SDG 11: inclusive, safe, resilient and sustainable cities

More citizen engagement will be needed to drive greater political transparency and accountability in implementing development projects

By Justus Wanzala

It is midday and in Nairobi’s low income settlement of Kariobangi the April sun is intense, courtesy of an unusually long dry spell. This hasn’t gone unnoticed by Asulma Centre officials, who are keen to promote the use of solar energy for cooking and renewable and other innovative cooking appliances. The centre makes and promotes various solar appliances and improved wood and charcoal stoves. Today, omelette-making using a solar CooKit is being demonstrated. A solar CooKit is a cooker made of cardboard and silver foil shaped to reflect maximum sunlight onto a black cooking pot, converting sunlight into thermal energy. A heat resistant bag (most often plastic) surrounds the pot and acts as a greenhouse by allowing sunlight to enter the pot, while preventing heat from escaping. So alluring is the activity that it has attracted a crowd. In charge of the demo session is Samuel Odhiambo, a self-help project leader with Asulma. The centre was established in 2008 by the youth and children from poor households who had ended up on the streets and who were keen to empower themselves. Now, nine years later, the centre owns a cooking and lighting appliance shop, a workshop and an informal school for neighbourhood children whose parents cannot afford to send them to either public or private schools. Kariobangi is a notorious slum area. According to Odhiambo, the neighbourhood faces a wide range of poverty-related challenges. Among these is a lack of affordable clean energy for cooking. The majority of the people rely on paraffin and biomass – mainly wood and charcoal – for cooking, he says. Using these fuels emits carbon dioxide, and the indoor pollution contributes to a high incidence of respiratory infections in the settlement. Infections are particularly high among women and girls, because cooking is their traditional Making Africa’s cities sustainable is all the more urgent because the continent is rapidly urbanising. responsibility.

This social problem is one reason Asulma exists, Odhiambo adds, to offer remedial intervention. The centre’s work is supported by Solar Cooking KoZon, a Dutch organisation that promotes solar cooking and clean energy options, and Solar Cookers International, a US-based, non-profit advocacy group that promotes and provides education on solar cooking. In 2013, Asulma started a programme that aims to promote solar cooking technologies and other energy-saving, clean-cooking options. Odhiambo says on a sunny day, a solar CooKit generates heat of up to 110 degrees centigrade; an upgraded version, the SolarBox, can generate as much as 150 degrees centigrade. The solar CooKits are affordable, easy to carry around and easy to maintain. “Given the high altitude, water boils here at 94 degrees and oil at 250 degrees,” Odhiambo explains. To make allowance for variations in weather conditions, they can also be used with other fuel-saving technologies. The alternatives include hay baskets, which allow food to continue cooking after it has been removed from an oven. The insulated baskets, also known as “fireless cookers”, insulate the stored heat, which can cook food over a long period of time. However, the innovative cooking systems aren’t totally dependent on solar energy. “Here in Kenya, solar cooking cannot stand alone,” says Odhiambo. “That’s the reason we have opted for hay baskets or fireless cookers and other alternatives as well. Energy-saving stoves, which use charcoal, are economical and environmentally friendly.” The solar CooKit, which costs only $12, offers an additional advantage to the community: it can be used to purify water by boiling it. This is an important advantage in a community affected by municipal water supply systems that are contaminated by leaking waste pipes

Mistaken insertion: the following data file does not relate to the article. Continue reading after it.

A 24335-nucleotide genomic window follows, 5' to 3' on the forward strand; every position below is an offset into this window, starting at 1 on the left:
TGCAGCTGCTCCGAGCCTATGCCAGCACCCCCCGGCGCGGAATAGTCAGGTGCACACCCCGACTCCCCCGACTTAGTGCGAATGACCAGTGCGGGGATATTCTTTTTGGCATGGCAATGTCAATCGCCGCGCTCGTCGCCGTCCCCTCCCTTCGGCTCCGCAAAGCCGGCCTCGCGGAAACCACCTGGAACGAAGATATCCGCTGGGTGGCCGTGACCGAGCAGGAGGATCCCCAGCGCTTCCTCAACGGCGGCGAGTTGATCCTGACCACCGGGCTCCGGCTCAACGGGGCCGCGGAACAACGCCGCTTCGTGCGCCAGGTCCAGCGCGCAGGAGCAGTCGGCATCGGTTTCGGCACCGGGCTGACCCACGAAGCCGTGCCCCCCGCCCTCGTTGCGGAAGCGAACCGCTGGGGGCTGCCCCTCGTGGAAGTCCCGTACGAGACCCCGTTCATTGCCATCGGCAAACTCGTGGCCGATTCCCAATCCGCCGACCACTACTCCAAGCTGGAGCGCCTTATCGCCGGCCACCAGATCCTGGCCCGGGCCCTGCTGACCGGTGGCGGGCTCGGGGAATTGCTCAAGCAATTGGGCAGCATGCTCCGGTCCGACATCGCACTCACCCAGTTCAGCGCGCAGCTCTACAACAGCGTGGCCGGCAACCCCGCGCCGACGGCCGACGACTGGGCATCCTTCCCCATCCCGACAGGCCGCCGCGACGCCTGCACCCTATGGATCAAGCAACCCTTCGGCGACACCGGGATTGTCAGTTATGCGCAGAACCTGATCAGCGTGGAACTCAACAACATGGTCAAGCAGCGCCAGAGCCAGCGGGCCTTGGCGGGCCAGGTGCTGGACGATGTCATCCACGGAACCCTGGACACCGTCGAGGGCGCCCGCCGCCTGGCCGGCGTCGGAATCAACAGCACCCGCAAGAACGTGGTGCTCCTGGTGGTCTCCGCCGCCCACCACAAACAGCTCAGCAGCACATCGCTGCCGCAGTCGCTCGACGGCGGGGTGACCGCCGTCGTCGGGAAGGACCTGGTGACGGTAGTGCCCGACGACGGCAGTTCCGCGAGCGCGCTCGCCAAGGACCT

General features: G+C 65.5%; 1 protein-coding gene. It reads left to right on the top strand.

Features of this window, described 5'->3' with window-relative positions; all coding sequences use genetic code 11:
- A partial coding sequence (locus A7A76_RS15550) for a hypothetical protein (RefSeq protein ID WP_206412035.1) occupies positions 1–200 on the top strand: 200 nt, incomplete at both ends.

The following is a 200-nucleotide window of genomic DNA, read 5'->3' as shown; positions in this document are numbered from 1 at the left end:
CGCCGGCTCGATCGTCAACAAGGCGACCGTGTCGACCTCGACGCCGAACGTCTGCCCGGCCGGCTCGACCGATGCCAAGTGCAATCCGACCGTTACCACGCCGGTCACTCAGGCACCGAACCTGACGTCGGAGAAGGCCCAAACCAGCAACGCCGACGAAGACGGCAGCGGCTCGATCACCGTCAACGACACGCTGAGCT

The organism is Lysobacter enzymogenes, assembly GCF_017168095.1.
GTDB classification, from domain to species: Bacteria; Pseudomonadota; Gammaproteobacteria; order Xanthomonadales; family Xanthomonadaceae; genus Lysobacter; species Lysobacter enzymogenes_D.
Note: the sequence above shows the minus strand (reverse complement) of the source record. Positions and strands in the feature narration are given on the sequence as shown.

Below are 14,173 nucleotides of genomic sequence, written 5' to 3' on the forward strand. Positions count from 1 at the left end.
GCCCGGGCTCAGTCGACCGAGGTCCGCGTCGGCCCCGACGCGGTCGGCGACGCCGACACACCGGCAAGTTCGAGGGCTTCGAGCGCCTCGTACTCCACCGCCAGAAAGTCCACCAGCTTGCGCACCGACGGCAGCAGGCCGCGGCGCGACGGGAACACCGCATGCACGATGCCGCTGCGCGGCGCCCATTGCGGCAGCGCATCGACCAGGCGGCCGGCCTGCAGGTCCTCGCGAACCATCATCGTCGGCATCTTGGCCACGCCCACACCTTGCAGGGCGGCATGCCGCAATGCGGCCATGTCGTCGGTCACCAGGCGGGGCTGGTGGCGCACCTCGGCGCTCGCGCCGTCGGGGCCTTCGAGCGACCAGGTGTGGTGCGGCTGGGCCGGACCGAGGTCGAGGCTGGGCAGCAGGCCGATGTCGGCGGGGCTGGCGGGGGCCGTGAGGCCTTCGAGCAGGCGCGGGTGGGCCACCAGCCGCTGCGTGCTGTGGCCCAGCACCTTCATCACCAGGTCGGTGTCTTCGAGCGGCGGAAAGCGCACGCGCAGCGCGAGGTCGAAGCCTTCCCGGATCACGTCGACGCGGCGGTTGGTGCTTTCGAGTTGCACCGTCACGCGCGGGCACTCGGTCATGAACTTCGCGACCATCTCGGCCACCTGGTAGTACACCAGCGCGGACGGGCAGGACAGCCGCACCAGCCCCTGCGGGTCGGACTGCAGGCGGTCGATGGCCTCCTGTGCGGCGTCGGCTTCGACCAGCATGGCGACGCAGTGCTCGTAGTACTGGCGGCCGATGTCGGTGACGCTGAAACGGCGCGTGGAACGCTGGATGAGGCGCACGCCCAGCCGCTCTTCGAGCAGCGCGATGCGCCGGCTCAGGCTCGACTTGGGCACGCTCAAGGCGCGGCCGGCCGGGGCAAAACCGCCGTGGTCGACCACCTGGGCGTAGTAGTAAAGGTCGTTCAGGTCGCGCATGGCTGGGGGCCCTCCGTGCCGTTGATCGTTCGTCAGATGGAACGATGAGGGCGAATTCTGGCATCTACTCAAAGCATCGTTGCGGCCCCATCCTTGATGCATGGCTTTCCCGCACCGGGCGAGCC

The centre also makes briquettes to reduce its own reliance on wood products, contributing to reducing deforestation as well as generating a commercial product. Due to high levels of poverty in the area, the briquettes are sold on credit, with payment in instalments. Judith Ajok, 30, a resident with a five member family who uses the solar CooKit, says it emits no smoke and leaves cooked food rich in nutrients. It can also be left to do its work, which allows her to attend to other household tasks while cooking. Ajok also uses an energy-saving charcoal stove. Combined with the CooKit, this results in useful fuel cost savings for the household. More generally, Asulma’s work in the neighbourhood aims to support sustainable livelihoods for the Kariobangi community. This resonates with Sustainable Development Goal (SDG) 11, which focuses on making cities and human settlements inclusive, safe, resilient and sustainable. But it could be argued that all the SDGs are important. Agreed to in 2015 by the global community in New York as part of the UN’s 2030 Agenda, they are interwoven with each other, so that, ultimately, results achieved in one will also support efforts with regard to another. Making Africa’s cities sustainable is all the more urgent because the continent is rapidly urbanising. Currently, Africa’s urban population growth is 13%, according to a 2018 report by the Population Division of the UN Department of Economic and Social Affairs (UNDESA). Kenya has made some progress towards attaining SDG 11, despite rapid urbanisation, says George Awalla, who is Kenya country director of Voluntary Service Overseas (VSO), an international charity organisation, and cochair of the Sustainable Development Goals Kenya Forum. Rapid urbanisation brings with it the challenges of poverty, he adds. “Between a third and half of Kenya’s urban population live in poverty, and the gap between rich and poor is rapidly widening,” he comments. Rapid urbanisation also brings with it systematic and entrenched inequality and discrimination affecting girls and women, as well as people with disabilities.